Módulo 2 – Curso pós-graduado – VIH e Envelhecimento

Non-AIDS Defining Cancers Among HIV Infected People

Clinical Management of non-AIDS defining cancers

Autor: Prof. Doutor Vicente Estrada, MD PhD (Hospital Clínico San Carlos, Madrid, Spain)

Lung cancer

Lung cancer is currently the most prevalent NADC. The incidence of lung cancer is two-four times higher in HIV-infected persons than in the general population, and it probably reflects the synergistic effect of HIV and tobacco smoking in the development of this neoplasia. Furthermore, the risk is higher for women, for younger individuals, and patients who injected drugs.

Regarding diagnosis and tumor staging, when lung cancer is diagnosed, it’s usually with a locally advanced or metastatic disease. Tumor type, stage of cancer, and functional status must be determined for proper management. Stage evaluation should include computed tomography (CT scan) of chest and abdomen (including adrenal glands), bone scan, and, for operable patients, mediastinoscopy. On the other hand, positron emission tomography (PET scans) may be more difficult to assess in HIV-infected patients who often have underlying lung pathology and, so, are not so sensitive for the diagnosis of metastasis. Although a less frequent lung cancer type, the evaluation of small-cell lung cancer staging should also include either a magnetic resonance imaging (MRI) or CT with contrast of the brain.

When considering the treatment of lung cancer, there is a lack of information about the efficacy and toxicity of chemo- therapy and radiation therapy in HIV-infected patients, especially regarding the newer targeted therapies. The manage- ment of non-small-cell lung cancer is dictated by stage, while treatment of small-cell lung cancer should be the same as for HIV-negative patients. Drug-drug interactions are a critical point, and drugs that have no or less interactions are recom- mended, namely, the integrase inhibitors dolutegravir (DTG) and raltegravir (RAL)2.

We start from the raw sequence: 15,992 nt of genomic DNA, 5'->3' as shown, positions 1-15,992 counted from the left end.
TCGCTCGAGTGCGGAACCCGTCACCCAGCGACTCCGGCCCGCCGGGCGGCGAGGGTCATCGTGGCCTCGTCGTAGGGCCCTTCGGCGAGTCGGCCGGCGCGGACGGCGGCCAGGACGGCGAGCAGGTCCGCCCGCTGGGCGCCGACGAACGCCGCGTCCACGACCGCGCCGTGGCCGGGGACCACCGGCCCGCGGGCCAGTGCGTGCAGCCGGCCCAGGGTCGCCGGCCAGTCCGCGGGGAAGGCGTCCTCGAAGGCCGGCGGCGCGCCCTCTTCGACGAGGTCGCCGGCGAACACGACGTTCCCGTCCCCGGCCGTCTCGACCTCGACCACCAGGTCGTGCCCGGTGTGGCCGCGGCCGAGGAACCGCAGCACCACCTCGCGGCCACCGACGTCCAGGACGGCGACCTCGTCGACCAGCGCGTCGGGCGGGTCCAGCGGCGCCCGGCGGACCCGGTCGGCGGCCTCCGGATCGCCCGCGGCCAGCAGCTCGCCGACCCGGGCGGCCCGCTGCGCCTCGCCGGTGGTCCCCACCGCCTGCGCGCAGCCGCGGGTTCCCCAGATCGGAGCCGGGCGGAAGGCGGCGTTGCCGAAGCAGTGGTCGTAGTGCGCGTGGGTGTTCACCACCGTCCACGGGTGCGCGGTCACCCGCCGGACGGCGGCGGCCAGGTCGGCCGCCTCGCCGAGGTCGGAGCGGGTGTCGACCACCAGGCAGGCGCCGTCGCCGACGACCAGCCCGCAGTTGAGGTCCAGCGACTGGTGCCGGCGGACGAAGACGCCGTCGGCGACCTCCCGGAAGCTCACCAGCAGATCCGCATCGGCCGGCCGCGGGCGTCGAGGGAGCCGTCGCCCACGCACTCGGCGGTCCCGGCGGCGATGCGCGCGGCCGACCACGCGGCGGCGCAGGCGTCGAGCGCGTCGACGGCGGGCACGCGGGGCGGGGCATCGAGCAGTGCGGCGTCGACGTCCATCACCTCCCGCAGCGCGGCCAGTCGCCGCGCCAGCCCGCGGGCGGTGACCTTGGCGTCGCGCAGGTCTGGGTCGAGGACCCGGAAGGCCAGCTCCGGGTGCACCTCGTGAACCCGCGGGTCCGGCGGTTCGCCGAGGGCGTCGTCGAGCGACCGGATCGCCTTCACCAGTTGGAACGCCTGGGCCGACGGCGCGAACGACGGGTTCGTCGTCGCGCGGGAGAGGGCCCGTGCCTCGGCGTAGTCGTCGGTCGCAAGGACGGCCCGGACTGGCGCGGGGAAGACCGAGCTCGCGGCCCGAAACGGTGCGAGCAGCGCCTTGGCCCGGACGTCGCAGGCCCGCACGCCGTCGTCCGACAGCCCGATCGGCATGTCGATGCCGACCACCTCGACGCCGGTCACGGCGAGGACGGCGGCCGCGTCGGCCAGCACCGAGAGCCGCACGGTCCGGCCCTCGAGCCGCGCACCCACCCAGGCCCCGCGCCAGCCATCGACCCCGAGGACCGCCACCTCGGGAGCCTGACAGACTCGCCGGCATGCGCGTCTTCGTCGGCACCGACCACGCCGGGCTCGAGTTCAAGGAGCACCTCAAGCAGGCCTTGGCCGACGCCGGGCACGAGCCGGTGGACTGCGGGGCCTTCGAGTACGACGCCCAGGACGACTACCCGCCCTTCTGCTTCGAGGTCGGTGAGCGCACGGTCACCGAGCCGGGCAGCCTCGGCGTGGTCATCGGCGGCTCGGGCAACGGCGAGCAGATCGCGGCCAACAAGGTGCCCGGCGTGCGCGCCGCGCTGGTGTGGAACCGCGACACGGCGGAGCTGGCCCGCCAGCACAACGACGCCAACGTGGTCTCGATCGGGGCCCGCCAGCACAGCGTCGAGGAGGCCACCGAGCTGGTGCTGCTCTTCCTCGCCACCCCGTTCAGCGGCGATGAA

Lung cancer has a poor prognosis, with a clinical course of- ten rapidly progressive with short survival. Overall survival seems to be similar between HIV-infected and HIV-negative lung cancer patients3. Another study also observed that patients with higher CD4+ count (=<200 cells/mm3) had an over- all survival more similar to the one of HIV-negative patients, while HIV-infected patients with more severe immunosuppression (<200 cells/mm3) presented a statistically significant worse prognosis (p<0.001)4. Hence, immune situation might affect the survival of these patients.

The role of lung cancer screening is under discussion. In the general population, the screening of heavy smokers has shown an effect on mortality. Regarding HIV-infected patients, screening might be cost-effective in patients at high risk for lung cancer, namely patients aged 55-75 years, with a heavy story of smoking (smokers at least 40 years, >20 pack-years) and low immunity, i.e., CD4-lymphocyte nadir count below 350 cells/µL. A study of a French Group evaluated feasibility and efficacy of early lung cancer diagnosis with chest CT scan in HIV-infected smokers5. They have screened 443 patients with this history of heavy smoking, low nadir CD4+, more than 55 years, and they found eight patients with lung cancer. From screened patients, 20% presented one lung lesion who could be suspicious of neoplasia, and approximately 2% of the patients presented one lung cancer definitively proved.

Nevertheless, the implications of these screening programs on daily practice remains difficult to ascertain, namely in face of health resources’ constraints and the difficult access to timely CT scans. On the other hand, annual X-ray has not shown any effect on mortality. Supporting patients to quit smoking may turn out to be more cost-effective.

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